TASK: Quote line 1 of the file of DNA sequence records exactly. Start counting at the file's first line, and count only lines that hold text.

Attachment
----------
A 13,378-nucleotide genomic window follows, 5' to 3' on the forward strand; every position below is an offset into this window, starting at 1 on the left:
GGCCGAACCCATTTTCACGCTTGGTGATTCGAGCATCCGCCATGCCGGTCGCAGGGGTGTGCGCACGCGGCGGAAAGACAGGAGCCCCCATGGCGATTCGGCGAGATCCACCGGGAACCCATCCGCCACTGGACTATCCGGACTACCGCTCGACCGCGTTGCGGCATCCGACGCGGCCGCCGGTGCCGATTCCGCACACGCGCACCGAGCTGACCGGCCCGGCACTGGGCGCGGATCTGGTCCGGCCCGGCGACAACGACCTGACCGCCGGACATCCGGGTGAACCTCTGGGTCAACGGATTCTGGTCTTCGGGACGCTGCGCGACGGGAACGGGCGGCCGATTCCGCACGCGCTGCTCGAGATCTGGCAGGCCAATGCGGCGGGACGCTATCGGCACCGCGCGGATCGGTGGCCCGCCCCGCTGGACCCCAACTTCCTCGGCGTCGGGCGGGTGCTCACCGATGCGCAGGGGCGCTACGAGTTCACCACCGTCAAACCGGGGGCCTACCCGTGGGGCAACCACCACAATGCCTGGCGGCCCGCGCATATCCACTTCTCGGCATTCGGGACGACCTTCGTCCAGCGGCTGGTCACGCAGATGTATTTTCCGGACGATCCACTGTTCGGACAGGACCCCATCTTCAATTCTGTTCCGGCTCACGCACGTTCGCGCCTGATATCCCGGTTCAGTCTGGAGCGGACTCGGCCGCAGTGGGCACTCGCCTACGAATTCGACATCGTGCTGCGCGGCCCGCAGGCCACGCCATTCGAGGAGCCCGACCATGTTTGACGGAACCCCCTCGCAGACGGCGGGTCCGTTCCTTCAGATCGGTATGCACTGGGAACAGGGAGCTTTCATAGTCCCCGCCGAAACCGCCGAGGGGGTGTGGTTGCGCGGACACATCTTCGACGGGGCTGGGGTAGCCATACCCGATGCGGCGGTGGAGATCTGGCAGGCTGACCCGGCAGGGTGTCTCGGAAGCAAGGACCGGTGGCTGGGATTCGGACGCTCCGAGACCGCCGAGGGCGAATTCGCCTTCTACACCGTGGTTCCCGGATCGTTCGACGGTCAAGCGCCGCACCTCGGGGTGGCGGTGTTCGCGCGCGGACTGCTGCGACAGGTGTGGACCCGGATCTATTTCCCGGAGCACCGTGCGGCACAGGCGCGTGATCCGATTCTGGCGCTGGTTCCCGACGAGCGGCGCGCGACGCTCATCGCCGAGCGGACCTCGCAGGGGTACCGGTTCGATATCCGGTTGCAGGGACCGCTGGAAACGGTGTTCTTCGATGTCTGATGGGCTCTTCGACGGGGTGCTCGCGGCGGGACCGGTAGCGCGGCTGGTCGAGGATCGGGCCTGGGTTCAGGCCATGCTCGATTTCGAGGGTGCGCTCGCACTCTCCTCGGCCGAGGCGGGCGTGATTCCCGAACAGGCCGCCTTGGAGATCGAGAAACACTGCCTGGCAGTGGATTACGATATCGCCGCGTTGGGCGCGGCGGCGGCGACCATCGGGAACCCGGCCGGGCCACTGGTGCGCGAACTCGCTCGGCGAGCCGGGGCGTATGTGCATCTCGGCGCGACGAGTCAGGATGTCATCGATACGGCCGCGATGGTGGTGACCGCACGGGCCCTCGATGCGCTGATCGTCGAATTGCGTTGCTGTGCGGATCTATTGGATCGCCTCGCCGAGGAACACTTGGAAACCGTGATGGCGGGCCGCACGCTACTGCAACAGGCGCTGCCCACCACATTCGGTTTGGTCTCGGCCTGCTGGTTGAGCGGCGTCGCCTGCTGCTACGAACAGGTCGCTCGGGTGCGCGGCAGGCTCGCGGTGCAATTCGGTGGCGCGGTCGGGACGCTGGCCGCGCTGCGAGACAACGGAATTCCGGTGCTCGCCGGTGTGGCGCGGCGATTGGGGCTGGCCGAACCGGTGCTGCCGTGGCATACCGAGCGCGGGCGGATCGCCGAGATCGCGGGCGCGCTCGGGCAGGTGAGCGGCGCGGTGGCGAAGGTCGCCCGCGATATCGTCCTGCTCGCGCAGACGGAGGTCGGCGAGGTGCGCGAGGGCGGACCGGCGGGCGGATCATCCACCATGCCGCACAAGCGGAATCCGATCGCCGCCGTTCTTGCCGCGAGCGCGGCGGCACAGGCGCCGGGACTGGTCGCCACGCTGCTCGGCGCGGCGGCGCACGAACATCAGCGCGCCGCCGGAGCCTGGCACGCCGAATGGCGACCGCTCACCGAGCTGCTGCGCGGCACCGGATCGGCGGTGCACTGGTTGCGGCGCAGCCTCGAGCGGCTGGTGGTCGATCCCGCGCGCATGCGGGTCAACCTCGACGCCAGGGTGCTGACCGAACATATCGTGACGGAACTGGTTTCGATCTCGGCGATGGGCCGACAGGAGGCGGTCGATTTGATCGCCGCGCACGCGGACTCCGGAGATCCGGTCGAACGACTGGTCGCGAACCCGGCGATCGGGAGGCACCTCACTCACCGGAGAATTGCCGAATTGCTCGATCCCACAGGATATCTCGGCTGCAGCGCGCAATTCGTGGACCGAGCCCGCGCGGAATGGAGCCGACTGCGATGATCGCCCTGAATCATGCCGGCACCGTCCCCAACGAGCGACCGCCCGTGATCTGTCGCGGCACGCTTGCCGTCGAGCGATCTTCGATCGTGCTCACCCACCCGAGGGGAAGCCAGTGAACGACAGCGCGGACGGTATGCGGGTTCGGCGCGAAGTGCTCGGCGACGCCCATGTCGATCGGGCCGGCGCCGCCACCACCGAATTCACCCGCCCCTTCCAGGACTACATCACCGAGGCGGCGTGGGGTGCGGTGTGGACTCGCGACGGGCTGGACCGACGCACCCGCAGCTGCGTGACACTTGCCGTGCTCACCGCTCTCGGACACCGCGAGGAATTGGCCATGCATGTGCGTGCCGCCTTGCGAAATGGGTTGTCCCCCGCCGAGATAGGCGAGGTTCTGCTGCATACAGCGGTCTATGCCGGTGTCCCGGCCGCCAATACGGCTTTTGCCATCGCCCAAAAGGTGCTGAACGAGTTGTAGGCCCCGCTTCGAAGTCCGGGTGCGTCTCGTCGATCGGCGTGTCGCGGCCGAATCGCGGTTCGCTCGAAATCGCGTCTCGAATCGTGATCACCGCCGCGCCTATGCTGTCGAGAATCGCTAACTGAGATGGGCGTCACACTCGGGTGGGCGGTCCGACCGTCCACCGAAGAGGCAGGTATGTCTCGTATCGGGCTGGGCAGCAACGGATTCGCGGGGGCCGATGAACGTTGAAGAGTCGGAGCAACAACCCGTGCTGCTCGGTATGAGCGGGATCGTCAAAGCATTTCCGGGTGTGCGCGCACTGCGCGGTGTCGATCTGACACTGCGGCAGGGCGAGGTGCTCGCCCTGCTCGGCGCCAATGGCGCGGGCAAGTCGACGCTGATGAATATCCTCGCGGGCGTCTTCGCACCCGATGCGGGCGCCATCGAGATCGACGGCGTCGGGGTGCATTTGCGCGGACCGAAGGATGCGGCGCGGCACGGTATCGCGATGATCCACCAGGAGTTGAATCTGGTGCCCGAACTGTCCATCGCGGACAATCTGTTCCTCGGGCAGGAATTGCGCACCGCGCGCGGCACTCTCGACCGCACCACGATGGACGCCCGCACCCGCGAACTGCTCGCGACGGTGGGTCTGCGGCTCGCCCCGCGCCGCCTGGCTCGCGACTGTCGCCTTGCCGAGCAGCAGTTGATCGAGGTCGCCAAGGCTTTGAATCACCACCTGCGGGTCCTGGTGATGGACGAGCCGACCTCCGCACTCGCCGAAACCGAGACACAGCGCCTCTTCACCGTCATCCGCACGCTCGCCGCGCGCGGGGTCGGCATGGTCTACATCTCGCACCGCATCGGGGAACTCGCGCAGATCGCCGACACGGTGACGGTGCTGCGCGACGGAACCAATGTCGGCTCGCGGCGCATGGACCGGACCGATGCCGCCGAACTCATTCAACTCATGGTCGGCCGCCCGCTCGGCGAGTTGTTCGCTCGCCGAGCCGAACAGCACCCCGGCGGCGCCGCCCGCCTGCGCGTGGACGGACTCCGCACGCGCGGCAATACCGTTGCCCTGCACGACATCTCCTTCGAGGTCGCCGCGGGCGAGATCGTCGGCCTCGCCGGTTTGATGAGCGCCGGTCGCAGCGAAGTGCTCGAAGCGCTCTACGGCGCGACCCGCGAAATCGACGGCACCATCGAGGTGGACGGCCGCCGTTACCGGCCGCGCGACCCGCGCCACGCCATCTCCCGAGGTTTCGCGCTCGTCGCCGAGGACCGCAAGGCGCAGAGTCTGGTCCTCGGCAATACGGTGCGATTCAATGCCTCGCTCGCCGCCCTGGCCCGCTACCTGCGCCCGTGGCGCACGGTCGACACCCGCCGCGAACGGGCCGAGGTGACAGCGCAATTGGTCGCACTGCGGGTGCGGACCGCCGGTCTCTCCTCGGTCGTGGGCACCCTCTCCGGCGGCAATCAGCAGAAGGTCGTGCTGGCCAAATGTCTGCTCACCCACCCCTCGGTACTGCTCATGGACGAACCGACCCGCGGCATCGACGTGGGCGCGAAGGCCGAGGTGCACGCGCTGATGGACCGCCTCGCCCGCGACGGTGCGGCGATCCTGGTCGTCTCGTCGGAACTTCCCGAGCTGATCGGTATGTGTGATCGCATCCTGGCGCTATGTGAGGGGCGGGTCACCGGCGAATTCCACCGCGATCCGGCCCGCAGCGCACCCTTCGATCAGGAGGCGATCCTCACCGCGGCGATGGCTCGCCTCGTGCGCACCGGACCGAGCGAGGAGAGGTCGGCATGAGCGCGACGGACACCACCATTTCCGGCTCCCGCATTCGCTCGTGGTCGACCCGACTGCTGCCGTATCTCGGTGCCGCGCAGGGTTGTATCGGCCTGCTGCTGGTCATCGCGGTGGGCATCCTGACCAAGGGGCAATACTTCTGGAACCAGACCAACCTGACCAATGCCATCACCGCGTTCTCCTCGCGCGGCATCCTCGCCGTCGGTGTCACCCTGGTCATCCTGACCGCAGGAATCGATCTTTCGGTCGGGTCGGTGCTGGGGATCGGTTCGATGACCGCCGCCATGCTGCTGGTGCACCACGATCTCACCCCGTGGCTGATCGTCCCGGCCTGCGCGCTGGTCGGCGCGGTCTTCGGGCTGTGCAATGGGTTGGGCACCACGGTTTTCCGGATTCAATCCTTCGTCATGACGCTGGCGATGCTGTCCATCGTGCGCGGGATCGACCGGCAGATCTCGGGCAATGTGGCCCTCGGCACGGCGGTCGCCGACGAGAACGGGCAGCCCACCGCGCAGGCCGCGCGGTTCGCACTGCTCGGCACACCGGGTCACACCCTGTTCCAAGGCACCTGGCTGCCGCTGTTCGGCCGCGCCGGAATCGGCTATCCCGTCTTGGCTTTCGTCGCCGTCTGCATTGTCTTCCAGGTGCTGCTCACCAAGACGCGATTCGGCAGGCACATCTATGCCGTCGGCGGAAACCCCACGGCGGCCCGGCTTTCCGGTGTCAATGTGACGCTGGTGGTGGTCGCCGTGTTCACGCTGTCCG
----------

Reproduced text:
A 13,378-nucleotide genomic window follows, 5' to 3' on the forward strand; every position below is an offset into this window, starting at 1 on the left: